The Vatican and “reality”

Apparently the Vatican still having conniptions about the fact that the rest of the Western world is not listening to them and are continuing to recognise same-sex relationships, granting people who are attracted to those of the same sex rights equivalent to those who are opposite sex attracted.  And they just won’t stand for it – in order to let everyone know how unhappy they are, and how absolutely morally abhorrent they consider same-sex attraction to be, they came out and said (mid December 2012):

Monday’s edition of Osservatore Romano, the official newspaper of the Vatican, features a front-page editorial attacking French Catholic magazine Temoignage Chretien (“Christian Witness”) for supporting marriage equality. The editorialclaims that same-sex couples exist in “a different reality” because they are unable to conceive children, and goes on to claim that marriage equality is part of some socialist “utopia”:

Saying that marriage between a woman and a man is equal to that between two homosexuals is, in fact, a denial of the truth that affects one of the basic structures of human society, the family. We cannot base a society on these foundations without then paying a very high price as happened in the past when there was an attempt to achieve total economic and social equality. Why repeat the same mistake and chase after an unattainable utopia? [(emphasis in original) from ThinkProgress]

It’s taken me a while to write this because every time I’ve thought about it, I’ve just struggled to understand where exactly the Vatican thinks it exists, what century they think it is, and why they think that anyone is going to listen to a bunch of old men in frocks who think that same sex relationships, and the ordination of women are worse or equivalent sins to Catholic Priests raping children and and adults.

The “family”

Clearly the Vatican has a very very short memory on the changing nature of the family.  They also don’t define what “family” means to them and what definition they are using.  Do they mean blood relatives and the blood relatives of the spouse?  How far do they take those blood relatives – close family (parents and siblings), or uncles, aunts, grandparents, and first cousins?  Do they just mean the nuclear family – which is a relatively recent invention? [from Women’s History @]

The Rise of the Nuclear Family

The phrase “nuclear family” became commonly known during the first half of the 20th century. Historically, households in many societies had often consisted of groups of extended family members. In a more mobile, post-industrial revolutionsociety, there was a greater emphasis on the nuclear family.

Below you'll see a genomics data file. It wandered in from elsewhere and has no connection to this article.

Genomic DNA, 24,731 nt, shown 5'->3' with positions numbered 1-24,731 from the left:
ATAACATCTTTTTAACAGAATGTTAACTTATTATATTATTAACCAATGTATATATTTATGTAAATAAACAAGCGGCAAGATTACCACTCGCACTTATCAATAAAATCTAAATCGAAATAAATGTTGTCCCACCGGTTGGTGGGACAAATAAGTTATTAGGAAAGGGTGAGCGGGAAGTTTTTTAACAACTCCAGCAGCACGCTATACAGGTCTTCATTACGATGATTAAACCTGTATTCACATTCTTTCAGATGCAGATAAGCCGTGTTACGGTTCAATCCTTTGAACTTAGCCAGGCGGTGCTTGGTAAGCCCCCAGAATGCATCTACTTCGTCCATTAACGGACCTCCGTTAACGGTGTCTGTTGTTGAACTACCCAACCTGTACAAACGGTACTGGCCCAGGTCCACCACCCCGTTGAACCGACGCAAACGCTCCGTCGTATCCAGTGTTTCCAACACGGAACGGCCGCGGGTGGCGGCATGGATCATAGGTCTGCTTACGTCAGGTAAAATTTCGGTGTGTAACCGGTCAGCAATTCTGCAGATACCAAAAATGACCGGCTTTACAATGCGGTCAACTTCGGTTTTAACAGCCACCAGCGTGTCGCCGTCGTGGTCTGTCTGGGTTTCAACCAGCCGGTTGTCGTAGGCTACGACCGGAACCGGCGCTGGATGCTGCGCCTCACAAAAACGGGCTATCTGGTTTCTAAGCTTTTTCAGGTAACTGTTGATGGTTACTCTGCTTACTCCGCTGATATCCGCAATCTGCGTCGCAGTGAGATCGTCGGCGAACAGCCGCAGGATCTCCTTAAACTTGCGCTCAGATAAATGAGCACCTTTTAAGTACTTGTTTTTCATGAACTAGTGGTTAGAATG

Smaller family units could move more easily to find economic opportunities in other areas. In the increasingly developed and sprawling cities of the United States, more people could afford to buy houses. Therefore, more nuclear families lived in their own homes, rather than in larger households.

From Wikipedia

The nuclear family or elementary family is a term used to define a family group consisting of a pair of adults and their children. This is in contrast to a polygamous family, single-parent family, and to the larger extended family. Nuclear families typically center on a married couple, but not always; the nuclear family may have any number of children. There are differences in definition among observers; some definitions allow only biological children that are full-blood siblings, while others allow for a stepparent and any mix of dependent children including stepchildren and adopted children.

Family structures of a single married couple and their children were present in Western Europe and New England in the 17th century, influenced by church and theocratic governments. With the emergence of proto-industrialization and early capitalism, the nuclear family became a financially viable social unit. The term nuclear family first appeared in the early twentieth century. Alternative definitions have evolved to include family units headed by same-sex parents, and perhaps additional adult relatives who take on a cohabiting parental role; in this later case it also receives the name of conjugal family.